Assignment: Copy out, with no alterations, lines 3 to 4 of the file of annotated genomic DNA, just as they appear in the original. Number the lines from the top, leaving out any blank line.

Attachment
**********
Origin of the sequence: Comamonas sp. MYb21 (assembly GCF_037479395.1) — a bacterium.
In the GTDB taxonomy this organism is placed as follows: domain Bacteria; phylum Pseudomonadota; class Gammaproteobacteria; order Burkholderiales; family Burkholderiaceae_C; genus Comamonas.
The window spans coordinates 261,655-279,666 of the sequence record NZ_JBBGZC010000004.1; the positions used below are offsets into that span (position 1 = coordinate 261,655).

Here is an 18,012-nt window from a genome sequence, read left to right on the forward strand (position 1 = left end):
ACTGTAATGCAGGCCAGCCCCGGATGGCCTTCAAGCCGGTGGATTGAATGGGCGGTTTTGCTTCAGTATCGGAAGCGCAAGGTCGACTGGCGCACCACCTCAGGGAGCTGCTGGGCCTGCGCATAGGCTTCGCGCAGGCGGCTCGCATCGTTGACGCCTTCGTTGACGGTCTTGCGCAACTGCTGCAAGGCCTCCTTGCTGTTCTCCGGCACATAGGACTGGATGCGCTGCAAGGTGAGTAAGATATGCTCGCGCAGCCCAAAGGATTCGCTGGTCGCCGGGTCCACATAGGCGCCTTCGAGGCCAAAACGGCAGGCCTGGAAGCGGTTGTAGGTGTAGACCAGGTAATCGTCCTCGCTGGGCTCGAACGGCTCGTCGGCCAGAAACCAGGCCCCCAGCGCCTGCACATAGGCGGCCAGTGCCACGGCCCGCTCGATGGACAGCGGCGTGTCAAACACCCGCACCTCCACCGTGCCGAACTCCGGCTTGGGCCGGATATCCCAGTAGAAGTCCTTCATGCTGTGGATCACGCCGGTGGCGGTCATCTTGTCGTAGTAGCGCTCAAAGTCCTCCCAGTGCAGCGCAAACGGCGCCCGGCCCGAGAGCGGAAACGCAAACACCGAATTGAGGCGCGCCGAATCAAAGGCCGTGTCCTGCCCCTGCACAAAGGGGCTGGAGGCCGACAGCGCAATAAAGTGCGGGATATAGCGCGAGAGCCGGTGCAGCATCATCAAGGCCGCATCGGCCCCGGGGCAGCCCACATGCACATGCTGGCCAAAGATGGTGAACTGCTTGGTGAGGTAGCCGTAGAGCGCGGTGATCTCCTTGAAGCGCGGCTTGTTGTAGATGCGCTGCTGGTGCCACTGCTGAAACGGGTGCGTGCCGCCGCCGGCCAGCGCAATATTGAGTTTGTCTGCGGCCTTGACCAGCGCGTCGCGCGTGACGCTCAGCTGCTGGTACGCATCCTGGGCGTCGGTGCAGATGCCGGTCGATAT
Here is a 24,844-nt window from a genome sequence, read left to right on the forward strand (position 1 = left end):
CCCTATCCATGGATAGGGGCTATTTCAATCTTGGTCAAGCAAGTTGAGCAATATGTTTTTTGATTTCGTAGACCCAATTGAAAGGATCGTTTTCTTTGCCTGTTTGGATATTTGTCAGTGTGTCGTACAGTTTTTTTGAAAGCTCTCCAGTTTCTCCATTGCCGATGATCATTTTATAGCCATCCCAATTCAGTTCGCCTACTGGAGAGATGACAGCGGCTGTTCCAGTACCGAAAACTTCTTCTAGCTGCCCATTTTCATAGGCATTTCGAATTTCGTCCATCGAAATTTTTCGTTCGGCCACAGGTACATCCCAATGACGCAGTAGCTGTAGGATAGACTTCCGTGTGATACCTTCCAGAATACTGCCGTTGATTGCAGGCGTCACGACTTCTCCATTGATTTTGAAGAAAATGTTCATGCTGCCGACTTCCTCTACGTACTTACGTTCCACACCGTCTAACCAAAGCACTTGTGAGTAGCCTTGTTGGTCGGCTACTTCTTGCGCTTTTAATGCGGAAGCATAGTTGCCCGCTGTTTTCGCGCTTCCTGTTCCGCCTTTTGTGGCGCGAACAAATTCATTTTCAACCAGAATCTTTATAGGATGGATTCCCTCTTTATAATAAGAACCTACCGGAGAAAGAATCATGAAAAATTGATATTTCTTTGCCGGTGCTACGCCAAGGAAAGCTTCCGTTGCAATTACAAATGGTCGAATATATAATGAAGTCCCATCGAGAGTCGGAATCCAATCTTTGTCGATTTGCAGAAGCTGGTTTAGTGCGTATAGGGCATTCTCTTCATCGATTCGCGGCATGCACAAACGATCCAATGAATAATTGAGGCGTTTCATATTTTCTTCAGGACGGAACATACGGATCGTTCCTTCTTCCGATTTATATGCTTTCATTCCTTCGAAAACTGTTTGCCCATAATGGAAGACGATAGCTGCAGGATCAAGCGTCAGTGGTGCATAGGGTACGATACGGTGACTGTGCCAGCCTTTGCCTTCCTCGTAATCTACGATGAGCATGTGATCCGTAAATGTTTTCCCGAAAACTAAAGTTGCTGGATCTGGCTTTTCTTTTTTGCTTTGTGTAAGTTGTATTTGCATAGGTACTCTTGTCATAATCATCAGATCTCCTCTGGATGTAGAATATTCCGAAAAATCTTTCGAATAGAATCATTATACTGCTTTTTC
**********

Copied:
The window spans coordinates 261,655-279,666 of the sequence record NZ_JBBGZC010000004.1; the positions used below are offsets into that span (position 1 = coordinate 261,655).

Here is an 18,012-nt window from a genome sequence, read left to right on the forward strand (position 1 = left end):